However, consistent with the "Interagency Statement on Loan Modifications and Reporting for Financial Institutions Working with Customers Affected by the Coronavirus (Revised) (PDF)" dated April 7, 2020, when exercising supervisory and enforcement responsibilities, the Federal Reserve will take into account the unique circumstances impacting borrowers and institutions resulting from COVID-19. The Federal Reserve will take into account an institution's good-faith efforts demonstrably designed to support consumers and comply with the flood insurance requirements. The Federal Reserve expects that supervisory feedback for institutions will be focused on identifying issues, correcting deficiencies, and ensuring appropriate remediation to consumers. The Federal Reserve does not expect to take a public enforcement action against an institution, provided that the circumstances were related to COVID-19 and that the institution made good-faith efforts to support borrowers and comply with the flood insurance requirements, as well as responded to any needed corrective action.
Q: The Board of Governors of the Federal Reserve System, Federal Deposit Insurance Corporation (FDIC), and Office of the Comptroller of the Currency (OCC) issued a Joint Statement on CRA Consideration for Activities in Response to COVID-19 on March 19, 2020. Have the agencies provided additional guidance related to the joint statement?
A: The agencies issued Community Reinvestment Act (CRA) Consideration for Activities in Response to the Coronavirus Frequently Asked Questions (FAQs) (PDF), that were distributed under CA letter 20-10, "Community Reinvestment Act (CRA) Consideration for Activities in Response to the Coronavirus," which provide additional clarification of the information included in the joint statement.
Q: For a financial institution that grants payment deferrals or loan modifications to borrowers affected by the COVID-19 event, when should the financial institution place the modified loan on nonaccrual status?
A: A financial institution should assess a loan's accrual status based on the facts and circumstances of that particular credit. Financial institutions may allow borrowers affected by the pandemic to defer payment of principal, interest, or both for a reasonable period of time with the expectation that the borrower will resume payments in the future. Accordingly, if interest or principal has been deferred, an institution should exercise judgment in determining whether the loan should be placed on nonaccrual status by evaluating whether full payment of principal and interest is expected. During short-term loan modifications, loans generally should not be reported as nonaccrual. As announced in the "Interagency Statement on Loan Modifications and Reporting for Financial Institutions Working with Customers Affected by the Coronavirus (Revised Interagency Statement)" dated April 7, 2020, and the "Joint Statement on Additional Loan Accommodations Related to COVID-19", a financial institution should refer to the applicable regulatory reporting instructions, as well as its internal accounting policies, to determine if a modified loan to a borrower should be placed on nonaccrual status.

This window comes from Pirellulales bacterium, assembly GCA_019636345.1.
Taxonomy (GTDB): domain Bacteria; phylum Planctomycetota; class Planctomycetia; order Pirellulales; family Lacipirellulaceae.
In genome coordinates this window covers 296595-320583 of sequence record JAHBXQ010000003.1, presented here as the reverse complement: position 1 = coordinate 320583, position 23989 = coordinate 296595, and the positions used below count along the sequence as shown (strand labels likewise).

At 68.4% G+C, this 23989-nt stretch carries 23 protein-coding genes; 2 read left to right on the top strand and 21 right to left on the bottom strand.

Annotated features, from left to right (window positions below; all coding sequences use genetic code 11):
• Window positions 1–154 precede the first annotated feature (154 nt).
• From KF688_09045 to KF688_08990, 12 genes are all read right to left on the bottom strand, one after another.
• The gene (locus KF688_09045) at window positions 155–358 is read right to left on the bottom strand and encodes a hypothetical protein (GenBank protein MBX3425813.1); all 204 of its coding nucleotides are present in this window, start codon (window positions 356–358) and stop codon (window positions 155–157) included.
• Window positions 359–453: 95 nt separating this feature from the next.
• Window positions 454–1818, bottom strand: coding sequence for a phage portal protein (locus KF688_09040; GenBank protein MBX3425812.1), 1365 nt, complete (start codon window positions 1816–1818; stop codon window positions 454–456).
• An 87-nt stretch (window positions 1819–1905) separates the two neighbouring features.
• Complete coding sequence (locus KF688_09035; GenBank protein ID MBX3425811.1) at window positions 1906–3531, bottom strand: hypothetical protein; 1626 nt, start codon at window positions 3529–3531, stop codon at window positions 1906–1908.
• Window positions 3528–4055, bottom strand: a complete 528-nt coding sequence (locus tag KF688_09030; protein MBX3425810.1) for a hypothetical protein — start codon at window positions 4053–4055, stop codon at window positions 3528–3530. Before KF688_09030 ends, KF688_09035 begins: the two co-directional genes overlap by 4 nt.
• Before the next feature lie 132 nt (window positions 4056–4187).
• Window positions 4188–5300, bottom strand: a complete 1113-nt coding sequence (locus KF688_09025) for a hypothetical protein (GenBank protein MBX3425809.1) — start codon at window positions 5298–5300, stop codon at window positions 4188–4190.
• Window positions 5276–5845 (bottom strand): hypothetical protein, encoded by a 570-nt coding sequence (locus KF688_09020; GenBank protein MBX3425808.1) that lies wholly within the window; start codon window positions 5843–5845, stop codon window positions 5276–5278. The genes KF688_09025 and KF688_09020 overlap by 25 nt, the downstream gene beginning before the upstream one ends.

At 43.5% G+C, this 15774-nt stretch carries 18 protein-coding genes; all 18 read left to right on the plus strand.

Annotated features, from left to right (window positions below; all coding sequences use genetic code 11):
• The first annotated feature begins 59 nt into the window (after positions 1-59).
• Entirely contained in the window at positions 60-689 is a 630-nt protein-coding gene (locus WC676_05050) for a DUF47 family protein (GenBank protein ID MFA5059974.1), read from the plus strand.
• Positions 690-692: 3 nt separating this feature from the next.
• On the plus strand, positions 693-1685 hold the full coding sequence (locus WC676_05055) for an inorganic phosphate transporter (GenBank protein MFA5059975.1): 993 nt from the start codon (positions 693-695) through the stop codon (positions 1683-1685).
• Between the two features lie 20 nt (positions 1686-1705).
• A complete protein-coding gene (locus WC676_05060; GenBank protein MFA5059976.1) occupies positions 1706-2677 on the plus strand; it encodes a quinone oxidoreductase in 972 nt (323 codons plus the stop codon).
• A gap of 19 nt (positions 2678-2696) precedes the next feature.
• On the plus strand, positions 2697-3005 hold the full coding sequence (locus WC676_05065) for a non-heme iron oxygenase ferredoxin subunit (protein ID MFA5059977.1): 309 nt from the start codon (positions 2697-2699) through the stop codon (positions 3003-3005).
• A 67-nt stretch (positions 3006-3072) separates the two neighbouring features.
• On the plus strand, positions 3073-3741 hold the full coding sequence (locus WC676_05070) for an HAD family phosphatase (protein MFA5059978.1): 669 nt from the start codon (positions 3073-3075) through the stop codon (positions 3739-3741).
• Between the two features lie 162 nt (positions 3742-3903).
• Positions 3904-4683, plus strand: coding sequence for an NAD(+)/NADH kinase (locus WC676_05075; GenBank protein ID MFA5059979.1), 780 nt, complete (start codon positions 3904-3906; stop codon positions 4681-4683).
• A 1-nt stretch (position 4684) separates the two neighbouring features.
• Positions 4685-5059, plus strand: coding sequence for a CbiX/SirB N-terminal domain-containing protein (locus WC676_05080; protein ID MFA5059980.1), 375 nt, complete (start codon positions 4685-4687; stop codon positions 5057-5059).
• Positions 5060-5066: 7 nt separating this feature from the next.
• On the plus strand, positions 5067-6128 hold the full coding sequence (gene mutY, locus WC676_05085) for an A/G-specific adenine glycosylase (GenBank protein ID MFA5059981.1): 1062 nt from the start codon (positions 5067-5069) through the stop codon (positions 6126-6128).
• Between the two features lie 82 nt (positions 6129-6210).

If a financial institution granted COVID-19-related payment deferral to a borrower that resulted in past-due status being "frozen" for a period of time, the financial institution should review and ensure that its existing nonaccrual policies reflect the payment deferral options offered by the financial institution. For example, nonaccrual policies that mechanically rely on past-due status may need to be evaluated to determine if they are sufficient to timely comply with the requirement that loans are placed on nonaccrual when full payment of principal and interest is not expected.
Q: In specific cases of payment deferrals, how should financial institutions determine the past-due status of modified loans during and after the deferral period?
A: Past due status is governed by the contractual terms of a loan, or if modified, the modified terms of the loan. A financial institution should exercise judgment in determining whether and when the terms of the loan have been modified, which may involve evaluating and understanding the terms of the accommodation offered and disclosed to the borrower. An institution typically has policies governing its process for determining a loan's past-due status and for applying its policies consistently across its loan portfolios. When a payment deferral has resulted in a modification of the loan's payment terms, the financial institution would generally "freeze" the loan's past due status during the deferral period. Upon the loan exiting the deferral period, the institution should determine the loan's past due status in accordance with the revised loan terms.
Refer to the "Joint Statement on Additional Loan Accommodations Related to COVID-19" for additional information.